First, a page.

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As a technology able to picture and embody the temporality of the past, cinema has become central to the mediation of memory in modern cultural life. The memory of film scenes and movies screens, cinema and cinema-going, has become integral to the placement and location of film within the cultural imagination of this century and the last. This book is a sustained, interdisciplinary perspective on memory and film from early cinema to the present. The first section examines the relationship between official and popular history and the constitution of memory narratives in and around the production and consumption of American cinema. The second section examines the politics of memory in a series of chapters that take as their focus three pivotal sites of national conflict in postwar America. This includes the war in Vietnam, American race relations and the Civil Rights Movement, and the history of marginality in the geographic and cultural borderlands of the US. The book explores the articulation of Vietnam. The final section concentrates on the issue of mediation; it explores how technological and semiotic shifts in the cultural terrain have influenced the coding and experience of memory in contemporary cinema. It considers both the presence of music and colour in nostalgia films of the 1990s and the impact of digital and video technologies on the representational determinants of mediated memory. The book also examines the stakes of cultural remembering in the United States and the means by which memory has been figured through Hollywood cinema.

Open Access (free)
The production of sports media broadcasts
Roslyn Kerr

able to instantly respond to users’ needs and consequently improve the digital platform. The digital technology, ‘technology people’ and users all contributed equally to the improvement of the prototype. As previously discussed, one of the largest changes in moving from analogue to digital was the way that, with the digital platform, production and broadcasting could be undertaken simultaneously. This technological shift resulted in two groups working together who had not done so before, and Liang ( 2013 , p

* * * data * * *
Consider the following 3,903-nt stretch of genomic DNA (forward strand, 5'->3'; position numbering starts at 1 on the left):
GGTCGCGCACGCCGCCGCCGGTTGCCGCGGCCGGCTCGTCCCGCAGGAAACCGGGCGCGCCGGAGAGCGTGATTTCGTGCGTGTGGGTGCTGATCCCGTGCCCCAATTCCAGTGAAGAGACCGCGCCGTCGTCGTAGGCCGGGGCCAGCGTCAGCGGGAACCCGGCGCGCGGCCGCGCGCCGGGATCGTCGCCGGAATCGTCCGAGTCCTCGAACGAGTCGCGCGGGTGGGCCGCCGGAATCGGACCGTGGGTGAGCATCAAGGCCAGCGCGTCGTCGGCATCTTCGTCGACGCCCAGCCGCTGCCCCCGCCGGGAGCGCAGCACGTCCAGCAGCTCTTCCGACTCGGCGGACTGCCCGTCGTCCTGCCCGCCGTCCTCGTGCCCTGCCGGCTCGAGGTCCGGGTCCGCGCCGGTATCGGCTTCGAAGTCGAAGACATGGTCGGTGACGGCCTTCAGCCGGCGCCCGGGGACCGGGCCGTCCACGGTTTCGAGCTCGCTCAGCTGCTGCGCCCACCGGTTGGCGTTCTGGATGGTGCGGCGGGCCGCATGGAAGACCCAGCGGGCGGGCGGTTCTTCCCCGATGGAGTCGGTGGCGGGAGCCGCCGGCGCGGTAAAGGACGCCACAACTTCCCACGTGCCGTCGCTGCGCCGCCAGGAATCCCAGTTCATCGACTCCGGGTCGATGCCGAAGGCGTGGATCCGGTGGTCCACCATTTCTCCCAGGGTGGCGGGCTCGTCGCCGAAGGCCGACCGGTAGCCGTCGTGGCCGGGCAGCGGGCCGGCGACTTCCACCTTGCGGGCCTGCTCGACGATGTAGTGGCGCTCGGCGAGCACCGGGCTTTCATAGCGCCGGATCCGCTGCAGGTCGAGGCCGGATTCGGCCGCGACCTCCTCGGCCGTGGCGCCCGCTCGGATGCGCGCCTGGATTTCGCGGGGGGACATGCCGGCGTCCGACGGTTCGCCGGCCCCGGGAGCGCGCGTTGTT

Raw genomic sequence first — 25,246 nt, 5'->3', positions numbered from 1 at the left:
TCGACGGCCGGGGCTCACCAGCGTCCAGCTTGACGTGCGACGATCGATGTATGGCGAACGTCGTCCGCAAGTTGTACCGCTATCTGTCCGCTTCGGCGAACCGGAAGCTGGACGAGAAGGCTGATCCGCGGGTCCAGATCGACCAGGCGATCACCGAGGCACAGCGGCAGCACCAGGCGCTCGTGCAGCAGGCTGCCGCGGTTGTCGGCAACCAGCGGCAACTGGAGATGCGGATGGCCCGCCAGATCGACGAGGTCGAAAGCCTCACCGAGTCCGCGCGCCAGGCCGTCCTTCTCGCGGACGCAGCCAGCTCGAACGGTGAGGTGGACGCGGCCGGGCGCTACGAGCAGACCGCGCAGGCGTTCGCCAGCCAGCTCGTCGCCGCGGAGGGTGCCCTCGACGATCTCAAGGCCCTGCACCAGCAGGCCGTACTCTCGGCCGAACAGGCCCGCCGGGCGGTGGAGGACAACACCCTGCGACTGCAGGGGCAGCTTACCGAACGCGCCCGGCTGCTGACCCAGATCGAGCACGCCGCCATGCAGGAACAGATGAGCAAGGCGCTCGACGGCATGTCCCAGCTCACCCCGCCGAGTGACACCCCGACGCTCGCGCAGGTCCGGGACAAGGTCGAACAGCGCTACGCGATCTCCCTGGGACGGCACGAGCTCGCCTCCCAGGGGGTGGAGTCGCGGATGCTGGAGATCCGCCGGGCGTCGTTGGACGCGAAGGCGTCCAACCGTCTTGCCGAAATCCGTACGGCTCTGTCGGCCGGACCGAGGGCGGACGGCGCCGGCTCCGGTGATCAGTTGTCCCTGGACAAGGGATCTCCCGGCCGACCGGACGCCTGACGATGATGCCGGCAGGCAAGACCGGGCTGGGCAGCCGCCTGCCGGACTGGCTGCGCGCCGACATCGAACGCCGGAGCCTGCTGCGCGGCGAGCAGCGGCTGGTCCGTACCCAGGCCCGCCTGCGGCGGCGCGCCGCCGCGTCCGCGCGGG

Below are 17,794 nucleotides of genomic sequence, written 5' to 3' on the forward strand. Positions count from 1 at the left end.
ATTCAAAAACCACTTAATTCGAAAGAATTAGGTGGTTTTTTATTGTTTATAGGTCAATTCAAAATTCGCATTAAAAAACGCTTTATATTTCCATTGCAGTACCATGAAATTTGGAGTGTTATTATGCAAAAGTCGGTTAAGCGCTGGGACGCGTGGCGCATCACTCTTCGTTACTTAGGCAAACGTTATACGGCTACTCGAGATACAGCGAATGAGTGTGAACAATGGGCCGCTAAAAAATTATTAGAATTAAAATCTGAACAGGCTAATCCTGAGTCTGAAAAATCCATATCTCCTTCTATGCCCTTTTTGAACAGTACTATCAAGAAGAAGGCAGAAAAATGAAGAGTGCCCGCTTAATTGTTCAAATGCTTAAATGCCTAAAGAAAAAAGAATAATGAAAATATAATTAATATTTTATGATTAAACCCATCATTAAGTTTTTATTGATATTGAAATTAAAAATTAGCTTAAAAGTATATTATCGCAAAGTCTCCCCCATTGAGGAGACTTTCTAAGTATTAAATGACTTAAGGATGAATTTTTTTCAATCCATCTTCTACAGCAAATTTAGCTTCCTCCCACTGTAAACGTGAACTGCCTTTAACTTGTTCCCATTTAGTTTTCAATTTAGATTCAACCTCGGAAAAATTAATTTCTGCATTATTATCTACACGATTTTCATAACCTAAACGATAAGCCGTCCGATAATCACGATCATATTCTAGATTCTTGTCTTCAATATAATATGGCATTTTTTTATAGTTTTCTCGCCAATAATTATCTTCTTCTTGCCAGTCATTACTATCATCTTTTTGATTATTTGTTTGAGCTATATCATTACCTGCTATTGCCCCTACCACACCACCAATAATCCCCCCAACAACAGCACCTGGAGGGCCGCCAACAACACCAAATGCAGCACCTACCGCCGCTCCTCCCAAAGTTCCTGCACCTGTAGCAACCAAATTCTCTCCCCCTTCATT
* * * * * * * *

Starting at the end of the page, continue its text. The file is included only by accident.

in Sport and technology
Jonathan Purkis

was that the environmental, women’s, peace and civil rights movements since the 1960s constituted a new distinctiveness in protest history. These new movements were the harbingers of major social, cultural and technological shifts within Western societies, through which new contestations around information and particular quality of life issues were beginning to take place. According to such writers as Jürgen Habermas (1981), Alain Touraine (1981), Claus Offe (1985) and Alberto Melucci (1989), these movements not only contrasted with ‘old’ social movements that were

in Changing anarchism
Open Access (free)
Geoffrey Chaucer’s Troilus and Criseyde and John Lydgate’s Troy Book
Heather Blatt

, vernacular reading practices, and the technological shift from manuscript to print. In its emergence, it most commonly demonstrates varying attitudes towards readers’ corrective reading that seek either to encourage or restrict its practice. These attitudes strongly resemble those adopted towards open- and closed-access participation possible today in digital media, suggesting a longer, premodern history of practices today considered characteristic of digital media, such as crowd-sourced editing. Open and closed-access invitations What follows will delve more deeply into

in Participatory reading in late-medieval England